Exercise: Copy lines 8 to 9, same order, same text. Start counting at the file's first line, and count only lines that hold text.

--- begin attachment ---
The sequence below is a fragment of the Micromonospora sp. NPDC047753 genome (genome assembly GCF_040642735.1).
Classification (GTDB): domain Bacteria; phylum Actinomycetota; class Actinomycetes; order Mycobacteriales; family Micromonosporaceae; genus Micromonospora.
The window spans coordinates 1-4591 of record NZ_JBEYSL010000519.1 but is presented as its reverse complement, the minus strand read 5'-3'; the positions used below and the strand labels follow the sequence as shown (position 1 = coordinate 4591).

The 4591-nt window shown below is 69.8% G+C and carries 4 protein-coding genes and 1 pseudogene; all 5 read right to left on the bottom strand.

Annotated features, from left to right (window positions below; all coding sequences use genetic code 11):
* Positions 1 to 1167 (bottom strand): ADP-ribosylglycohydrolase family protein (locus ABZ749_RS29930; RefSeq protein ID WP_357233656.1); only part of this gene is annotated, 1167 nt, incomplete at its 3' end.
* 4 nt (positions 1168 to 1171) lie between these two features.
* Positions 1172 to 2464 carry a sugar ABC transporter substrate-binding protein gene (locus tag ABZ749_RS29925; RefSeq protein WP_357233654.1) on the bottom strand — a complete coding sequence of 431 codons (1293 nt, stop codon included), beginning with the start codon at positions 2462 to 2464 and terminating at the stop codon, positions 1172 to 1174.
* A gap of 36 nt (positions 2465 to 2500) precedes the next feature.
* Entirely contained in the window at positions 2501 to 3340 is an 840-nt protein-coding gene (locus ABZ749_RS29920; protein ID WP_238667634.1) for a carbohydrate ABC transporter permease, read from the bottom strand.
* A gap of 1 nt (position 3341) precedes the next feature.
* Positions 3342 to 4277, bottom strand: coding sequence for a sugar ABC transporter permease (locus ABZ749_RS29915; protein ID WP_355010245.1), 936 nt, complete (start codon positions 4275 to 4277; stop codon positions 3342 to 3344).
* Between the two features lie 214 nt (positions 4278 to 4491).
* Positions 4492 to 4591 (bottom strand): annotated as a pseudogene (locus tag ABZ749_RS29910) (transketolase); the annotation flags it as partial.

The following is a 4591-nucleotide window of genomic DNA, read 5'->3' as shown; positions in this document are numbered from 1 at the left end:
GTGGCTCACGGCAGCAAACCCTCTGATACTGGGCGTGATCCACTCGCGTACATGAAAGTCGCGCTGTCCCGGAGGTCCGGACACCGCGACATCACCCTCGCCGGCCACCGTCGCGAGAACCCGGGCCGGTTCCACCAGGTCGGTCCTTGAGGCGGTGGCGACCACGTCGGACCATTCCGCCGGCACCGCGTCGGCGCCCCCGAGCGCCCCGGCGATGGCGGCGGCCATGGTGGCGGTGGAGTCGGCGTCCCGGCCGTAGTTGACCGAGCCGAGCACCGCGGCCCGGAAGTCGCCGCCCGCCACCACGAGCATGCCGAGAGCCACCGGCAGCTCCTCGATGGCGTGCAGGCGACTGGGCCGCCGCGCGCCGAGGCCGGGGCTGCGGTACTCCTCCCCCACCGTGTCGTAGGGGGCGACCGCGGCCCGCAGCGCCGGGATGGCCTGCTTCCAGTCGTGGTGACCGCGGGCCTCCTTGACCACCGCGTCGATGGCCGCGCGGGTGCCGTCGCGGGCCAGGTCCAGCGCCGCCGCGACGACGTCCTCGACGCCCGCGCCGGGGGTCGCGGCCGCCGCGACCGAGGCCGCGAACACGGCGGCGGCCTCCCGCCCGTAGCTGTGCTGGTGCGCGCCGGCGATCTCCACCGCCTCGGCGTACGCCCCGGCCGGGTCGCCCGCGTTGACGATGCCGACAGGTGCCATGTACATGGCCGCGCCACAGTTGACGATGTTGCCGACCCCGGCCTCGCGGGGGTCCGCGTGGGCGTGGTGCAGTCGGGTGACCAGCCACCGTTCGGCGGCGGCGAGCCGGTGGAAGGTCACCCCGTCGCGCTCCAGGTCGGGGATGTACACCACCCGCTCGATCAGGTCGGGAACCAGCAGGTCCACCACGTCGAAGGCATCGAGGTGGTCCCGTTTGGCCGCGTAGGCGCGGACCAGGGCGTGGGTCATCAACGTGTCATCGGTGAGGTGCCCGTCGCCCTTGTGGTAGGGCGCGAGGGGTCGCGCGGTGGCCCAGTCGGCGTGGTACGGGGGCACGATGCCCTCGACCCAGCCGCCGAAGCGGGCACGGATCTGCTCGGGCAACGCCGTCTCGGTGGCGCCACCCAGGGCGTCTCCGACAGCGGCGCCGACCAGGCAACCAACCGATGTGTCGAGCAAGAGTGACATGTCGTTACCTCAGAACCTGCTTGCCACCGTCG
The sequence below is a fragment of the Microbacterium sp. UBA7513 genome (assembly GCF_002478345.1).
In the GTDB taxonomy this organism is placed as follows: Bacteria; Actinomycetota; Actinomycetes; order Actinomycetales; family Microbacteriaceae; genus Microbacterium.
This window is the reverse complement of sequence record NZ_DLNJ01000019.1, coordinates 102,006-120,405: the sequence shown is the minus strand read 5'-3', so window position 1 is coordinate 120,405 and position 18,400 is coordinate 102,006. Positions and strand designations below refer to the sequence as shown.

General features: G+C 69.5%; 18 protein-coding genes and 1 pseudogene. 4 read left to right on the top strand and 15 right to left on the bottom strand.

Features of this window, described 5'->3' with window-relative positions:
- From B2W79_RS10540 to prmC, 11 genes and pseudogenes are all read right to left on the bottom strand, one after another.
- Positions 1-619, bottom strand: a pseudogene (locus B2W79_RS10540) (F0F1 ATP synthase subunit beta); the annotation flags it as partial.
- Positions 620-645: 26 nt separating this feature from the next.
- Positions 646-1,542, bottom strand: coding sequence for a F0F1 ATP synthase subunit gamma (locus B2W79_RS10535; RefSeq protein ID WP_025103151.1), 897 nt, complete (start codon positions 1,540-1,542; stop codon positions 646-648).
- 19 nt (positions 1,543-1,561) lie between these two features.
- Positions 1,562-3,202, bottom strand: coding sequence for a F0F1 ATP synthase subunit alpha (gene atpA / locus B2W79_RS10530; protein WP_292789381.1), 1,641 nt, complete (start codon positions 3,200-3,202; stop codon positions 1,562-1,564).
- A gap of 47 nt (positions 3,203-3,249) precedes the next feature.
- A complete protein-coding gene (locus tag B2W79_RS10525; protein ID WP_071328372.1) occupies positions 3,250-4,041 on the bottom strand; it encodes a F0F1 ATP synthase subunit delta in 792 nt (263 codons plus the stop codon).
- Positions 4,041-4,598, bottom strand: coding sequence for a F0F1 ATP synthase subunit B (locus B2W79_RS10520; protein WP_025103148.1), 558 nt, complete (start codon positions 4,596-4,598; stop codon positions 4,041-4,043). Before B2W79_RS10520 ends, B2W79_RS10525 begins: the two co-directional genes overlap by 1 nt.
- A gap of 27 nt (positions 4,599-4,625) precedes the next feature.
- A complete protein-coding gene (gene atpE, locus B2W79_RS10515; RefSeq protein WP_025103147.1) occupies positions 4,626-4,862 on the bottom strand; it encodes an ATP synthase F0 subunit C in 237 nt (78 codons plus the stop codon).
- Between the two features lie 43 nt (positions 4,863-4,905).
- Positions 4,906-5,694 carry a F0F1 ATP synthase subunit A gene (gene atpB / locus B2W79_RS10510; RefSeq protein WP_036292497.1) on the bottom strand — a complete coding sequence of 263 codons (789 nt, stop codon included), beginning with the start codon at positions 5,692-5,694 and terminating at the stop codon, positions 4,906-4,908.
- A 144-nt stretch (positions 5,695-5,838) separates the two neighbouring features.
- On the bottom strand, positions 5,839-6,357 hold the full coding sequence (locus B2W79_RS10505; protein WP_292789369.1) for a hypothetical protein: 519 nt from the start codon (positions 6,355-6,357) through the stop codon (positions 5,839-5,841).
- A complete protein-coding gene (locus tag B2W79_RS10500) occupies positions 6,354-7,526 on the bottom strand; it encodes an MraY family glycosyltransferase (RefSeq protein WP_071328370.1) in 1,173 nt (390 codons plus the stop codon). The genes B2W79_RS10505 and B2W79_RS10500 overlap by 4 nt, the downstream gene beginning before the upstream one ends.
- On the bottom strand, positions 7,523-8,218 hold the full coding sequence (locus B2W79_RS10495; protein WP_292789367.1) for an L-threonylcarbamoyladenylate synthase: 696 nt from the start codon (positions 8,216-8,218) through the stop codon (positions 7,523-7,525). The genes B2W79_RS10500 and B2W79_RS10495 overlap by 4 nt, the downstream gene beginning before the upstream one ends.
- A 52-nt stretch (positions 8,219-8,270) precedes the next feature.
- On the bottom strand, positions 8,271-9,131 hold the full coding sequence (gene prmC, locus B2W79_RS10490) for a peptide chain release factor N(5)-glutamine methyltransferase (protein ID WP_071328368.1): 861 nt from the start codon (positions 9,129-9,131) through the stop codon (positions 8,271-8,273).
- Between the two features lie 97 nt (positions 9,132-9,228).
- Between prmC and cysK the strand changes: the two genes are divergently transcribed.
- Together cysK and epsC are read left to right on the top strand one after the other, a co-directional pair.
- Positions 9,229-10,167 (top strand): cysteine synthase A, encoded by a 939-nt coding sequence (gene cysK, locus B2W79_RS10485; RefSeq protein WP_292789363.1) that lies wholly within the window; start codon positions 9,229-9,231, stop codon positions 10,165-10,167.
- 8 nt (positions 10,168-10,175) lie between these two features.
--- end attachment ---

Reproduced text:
* Positions 1172 to 2464 carry a sugar ABC transporter substrate-binding protein gene (locus tag ABZ749_RS29925; RefSeq protein WP_357233654.1) on the bottom strand — a complete coding sequence of 431 codons (1293 nt, stop codon included), beginning with the start codon at positions 2462 to 2464 and terminating at the stop codon, positions 1172 to 1174.
* A gap of 36 nt (positions 2465 to 2500) precedes the next feature.